My name is Becky and I’m mom to a beautiful, funny and intelligent daughter who is a heroin addict. I “share without shame” because I have a story to tell and l’m so sick and tired of what this disease is doing to our loved ones. It’s now reported 21 million people suffer from substance abuse disorder and another 23 million are in recovery. Through my research I have found this epidemic is ravaging entire states and it’s now the leading cause of accidental death in the U.S. with more than 50,000 deaths in 2016 alone.
Our story is not much different than many others. By all accounts we appear to be your average American family. Our son is attending one of the top colleges in the nation and is studying to be a medical doctor. Our daughter too once had similar aspirations but heroin has taken that away... for now. It started out with pain killers prescribed by her doctor for health issues. It soon became apparent to me she liked the way they made her feel and at one point I intervened and asked the doctor to please not prescribe them anymore. After graduating from high school and being out on her own, she rediscovered them and as it happens in many cases she turned to heroin which is much cheaper and a lot more accessible. Needless to say our family has been through hell and back again because after all, it does affect the entire family.
When we were at our wits end thinking she was going to kill herself we had her arrested for stealing from us. At least this way we would know she was safe. We didn’t care about the stuff. After all we would give it all away to have our daughter back again. Hindsight is 20/20 and we now realize putting her in jail where she stayed for two months waiting for a spot to open in rehab wasn’t enough to change her. Her addiction to heroin was stronger. I’m now a proponent for rehabilitation, not incarceration. As it has been said before, we can’t incarcerate our way out of this disease. We all know once they’re 18 years of age we can’t force them into treatment although some states are working on law where family members who can prove their loved ones are addicted can have them admitted without consent. Had this been in place we wouldn’t have gotten her involved in the criminal justice system but at the time we were desperate. Our daughter has been in treatment twice only to come out after 30 days and after a short time relapse. Both times she came out with intentions of changing her life around. One thing I know is treatment needs to be longer. Thirty days isn’t long enough to change a life stolen by heroin. Once it grabs ahold it has no intention of letting go. I recently read a blog from a recovering addict. She talks about how her dealer warned her the heroin he was selling was causing overdoses and even deaths and how she remembers being excited because that meant it was good. Again, this is what heroin does.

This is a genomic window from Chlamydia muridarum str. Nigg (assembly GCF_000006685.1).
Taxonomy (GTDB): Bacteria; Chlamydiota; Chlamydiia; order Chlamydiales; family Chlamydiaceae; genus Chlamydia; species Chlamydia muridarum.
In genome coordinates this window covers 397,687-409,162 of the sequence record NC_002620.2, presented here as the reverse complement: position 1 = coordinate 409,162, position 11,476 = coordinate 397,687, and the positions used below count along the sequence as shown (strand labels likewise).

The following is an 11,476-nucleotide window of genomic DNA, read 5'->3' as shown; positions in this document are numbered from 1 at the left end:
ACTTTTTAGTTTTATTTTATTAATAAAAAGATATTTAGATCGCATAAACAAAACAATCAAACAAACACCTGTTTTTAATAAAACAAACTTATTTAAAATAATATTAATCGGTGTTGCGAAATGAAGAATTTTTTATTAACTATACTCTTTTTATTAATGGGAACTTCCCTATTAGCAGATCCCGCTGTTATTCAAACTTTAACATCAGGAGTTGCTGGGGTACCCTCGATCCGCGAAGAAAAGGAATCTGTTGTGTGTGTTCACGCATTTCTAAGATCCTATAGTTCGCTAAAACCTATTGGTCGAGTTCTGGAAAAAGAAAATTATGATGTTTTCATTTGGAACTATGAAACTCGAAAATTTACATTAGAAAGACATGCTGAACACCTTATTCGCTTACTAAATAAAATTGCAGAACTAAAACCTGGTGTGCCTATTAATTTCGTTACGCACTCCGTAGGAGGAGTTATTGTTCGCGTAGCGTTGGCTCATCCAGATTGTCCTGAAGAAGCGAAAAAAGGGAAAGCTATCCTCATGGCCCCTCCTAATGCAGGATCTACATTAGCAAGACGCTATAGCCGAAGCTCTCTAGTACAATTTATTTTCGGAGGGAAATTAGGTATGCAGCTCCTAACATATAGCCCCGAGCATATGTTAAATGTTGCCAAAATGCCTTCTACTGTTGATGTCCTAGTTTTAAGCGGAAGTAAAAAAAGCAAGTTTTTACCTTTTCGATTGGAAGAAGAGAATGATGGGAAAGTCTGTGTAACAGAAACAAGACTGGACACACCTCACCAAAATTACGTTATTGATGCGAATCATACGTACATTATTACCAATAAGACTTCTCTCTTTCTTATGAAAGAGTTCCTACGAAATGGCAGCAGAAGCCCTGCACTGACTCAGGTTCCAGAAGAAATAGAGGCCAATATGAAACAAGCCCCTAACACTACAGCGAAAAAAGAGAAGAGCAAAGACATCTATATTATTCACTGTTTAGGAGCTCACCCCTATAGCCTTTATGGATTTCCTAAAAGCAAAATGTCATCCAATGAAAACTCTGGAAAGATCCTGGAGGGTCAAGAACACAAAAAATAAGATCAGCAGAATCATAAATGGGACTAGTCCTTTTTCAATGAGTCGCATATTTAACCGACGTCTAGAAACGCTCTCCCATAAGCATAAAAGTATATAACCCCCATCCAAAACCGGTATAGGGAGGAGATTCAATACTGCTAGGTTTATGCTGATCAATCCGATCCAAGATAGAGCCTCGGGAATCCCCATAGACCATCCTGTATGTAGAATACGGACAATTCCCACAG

I have always said I could write a book about all of the anguish this drug has caused our family. Because I belong to a national organization of moms who unfortunately are 90,000 strong and growing daily I know they too could write the same book and only the names would be different. Many moms have lost their children to this disease, some have given up hope and some are still fighting the battle. We are all at different stages of this awful journey.
Another national organization I belong to is called Facing Addiction. Its vision is to bring together the best resources in the field to reduce the human and social costs of addiction, every year, until this public health crisis is eliminated. To learn more visit www.FacingAddiction.org.
There obviously is a lot of work to be done and one of the most important is changing the stigma surrounding addiction. Those druggies and crackheads we see on the street corner are, after all someone’s precious son or daughter. I’m also a huge proponent of “If you cannot help them, at least do not harm them.”
Oh believe me, we’ve done it all; love, enabled, tough love, cried until we couldn’t cry anymore and have come full circle back to love. Because where there is love, there is hope.
Becky can be reached at email@example.com.
Editor’s note: The Nevada Appeal is not fully identifying Becky at the request of the family.